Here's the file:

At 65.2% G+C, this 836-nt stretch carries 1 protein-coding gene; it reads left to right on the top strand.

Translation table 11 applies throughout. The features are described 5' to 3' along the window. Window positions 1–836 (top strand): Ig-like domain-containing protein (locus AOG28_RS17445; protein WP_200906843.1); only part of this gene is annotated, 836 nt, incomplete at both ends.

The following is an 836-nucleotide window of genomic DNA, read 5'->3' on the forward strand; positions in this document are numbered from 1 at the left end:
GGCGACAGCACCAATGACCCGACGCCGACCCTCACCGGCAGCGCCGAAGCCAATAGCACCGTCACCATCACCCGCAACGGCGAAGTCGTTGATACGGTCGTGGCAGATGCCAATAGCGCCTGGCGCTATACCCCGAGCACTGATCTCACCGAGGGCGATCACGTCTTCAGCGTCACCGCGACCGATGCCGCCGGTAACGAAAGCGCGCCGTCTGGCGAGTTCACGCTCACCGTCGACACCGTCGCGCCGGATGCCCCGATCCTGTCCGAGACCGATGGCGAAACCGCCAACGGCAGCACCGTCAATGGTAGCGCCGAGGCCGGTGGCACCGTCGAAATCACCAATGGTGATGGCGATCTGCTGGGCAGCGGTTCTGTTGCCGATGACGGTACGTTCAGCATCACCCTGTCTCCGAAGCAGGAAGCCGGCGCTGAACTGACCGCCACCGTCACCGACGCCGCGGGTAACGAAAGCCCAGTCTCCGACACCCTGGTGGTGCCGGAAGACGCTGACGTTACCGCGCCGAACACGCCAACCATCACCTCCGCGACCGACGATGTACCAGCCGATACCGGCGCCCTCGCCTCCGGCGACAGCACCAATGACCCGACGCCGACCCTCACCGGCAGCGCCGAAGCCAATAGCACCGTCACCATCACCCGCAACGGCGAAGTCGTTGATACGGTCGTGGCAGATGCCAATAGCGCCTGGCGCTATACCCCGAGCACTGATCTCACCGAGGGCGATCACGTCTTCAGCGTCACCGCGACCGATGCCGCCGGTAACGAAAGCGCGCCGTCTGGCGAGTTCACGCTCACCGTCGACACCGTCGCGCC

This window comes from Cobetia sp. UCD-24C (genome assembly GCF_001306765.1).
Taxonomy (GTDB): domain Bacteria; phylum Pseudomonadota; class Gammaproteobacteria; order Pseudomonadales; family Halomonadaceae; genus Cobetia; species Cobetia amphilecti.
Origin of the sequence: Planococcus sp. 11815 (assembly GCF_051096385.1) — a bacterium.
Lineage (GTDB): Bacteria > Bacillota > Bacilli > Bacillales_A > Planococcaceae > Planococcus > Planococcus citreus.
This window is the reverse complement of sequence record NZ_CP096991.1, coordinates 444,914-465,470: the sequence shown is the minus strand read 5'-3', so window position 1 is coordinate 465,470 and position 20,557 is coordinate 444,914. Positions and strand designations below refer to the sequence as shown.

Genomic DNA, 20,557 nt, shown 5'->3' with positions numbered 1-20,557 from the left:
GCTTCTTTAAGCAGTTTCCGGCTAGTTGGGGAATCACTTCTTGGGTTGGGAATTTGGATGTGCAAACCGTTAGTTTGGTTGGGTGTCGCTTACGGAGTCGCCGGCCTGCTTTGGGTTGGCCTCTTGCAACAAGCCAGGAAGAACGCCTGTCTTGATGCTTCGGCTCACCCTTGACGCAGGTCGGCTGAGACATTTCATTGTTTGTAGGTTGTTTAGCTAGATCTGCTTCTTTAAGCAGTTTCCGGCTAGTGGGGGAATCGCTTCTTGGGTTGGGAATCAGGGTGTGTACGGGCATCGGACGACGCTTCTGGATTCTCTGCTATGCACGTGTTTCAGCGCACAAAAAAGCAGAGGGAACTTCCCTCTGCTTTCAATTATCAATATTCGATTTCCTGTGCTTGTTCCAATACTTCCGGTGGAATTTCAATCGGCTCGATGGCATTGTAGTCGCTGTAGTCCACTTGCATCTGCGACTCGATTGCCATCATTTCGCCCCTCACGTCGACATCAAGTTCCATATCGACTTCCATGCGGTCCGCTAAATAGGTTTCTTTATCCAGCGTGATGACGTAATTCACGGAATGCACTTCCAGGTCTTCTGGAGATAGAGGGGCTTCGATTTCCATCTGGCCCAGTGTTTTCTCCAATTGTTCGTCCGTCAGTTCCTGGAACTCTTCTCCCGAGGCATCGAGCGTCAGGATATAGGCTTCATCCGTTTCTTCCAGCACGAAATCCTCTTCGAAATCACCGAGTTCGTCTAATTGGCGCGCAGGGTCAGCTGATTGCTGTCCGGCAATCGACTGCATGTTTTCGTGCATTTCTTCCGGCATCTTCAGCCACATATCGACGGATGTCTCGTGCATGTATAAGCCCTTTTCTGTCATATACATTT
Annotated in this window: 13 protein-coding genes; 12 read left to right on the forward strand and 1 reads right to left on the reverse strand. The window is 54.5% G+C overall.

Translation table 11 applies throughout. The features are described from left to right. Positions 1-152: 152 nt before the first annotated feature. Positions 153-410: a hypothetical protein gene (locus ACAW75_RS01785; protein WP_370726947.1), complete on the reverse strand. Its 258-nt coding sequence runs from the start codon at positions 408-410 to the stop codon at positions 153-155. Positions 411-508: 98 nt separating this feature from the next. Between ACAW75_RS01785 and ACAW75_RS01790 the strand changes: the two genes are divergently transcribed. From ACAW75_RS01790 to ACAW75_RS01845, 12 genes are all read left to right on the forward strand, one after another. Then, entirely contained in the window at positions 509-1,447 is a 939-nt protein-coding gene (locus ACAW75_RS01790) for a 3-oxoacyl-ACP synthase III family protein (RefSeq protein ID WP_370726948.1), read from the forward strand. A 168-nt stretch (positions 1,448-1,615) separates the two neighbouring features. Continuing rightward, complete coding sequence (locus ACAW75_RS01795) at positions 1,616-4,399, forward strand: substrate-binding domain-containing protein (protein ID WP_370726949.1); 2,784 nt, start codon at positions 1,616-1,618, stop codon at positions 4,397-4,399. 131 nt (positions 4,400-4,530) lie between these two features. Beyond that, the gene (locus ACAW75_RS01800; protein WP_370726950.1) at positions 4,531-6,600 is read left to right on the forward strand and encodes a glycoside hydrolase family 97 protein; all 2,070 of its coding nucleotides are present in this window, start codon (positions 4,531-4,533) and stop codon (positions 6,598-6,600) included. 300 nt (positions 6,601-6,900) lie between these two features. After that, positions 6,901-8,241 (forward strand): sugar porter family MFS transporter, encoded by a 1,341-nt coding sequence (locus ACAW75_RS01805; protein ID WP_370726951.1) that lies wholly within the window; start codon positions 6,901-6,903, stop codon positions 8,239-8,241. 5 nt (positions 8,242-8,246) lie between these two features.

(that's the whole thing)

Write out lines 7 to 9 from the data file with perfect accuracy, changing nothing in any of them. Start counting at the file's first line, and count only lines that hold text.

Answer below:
Origin of the sequence: Planococcus sp. 11815 (assembly GCF_051096385.1) — a bacterium.
Lineage (GTDB): Bacteria > Bacillota > Bacilli > Bacillales_A > Planococcaceae > Planococcus > Planococcus citreus.
This window is the reverse complement of sequence record NZ_CP096991.1, coordinates 444,914-465,470: the sequence shown is the minus strand read 5'-3', so window position 1 is coordinate 465,470 and position 20,557 is coordinate 444,914. Positions and strand designations below refer to the sequence as shown.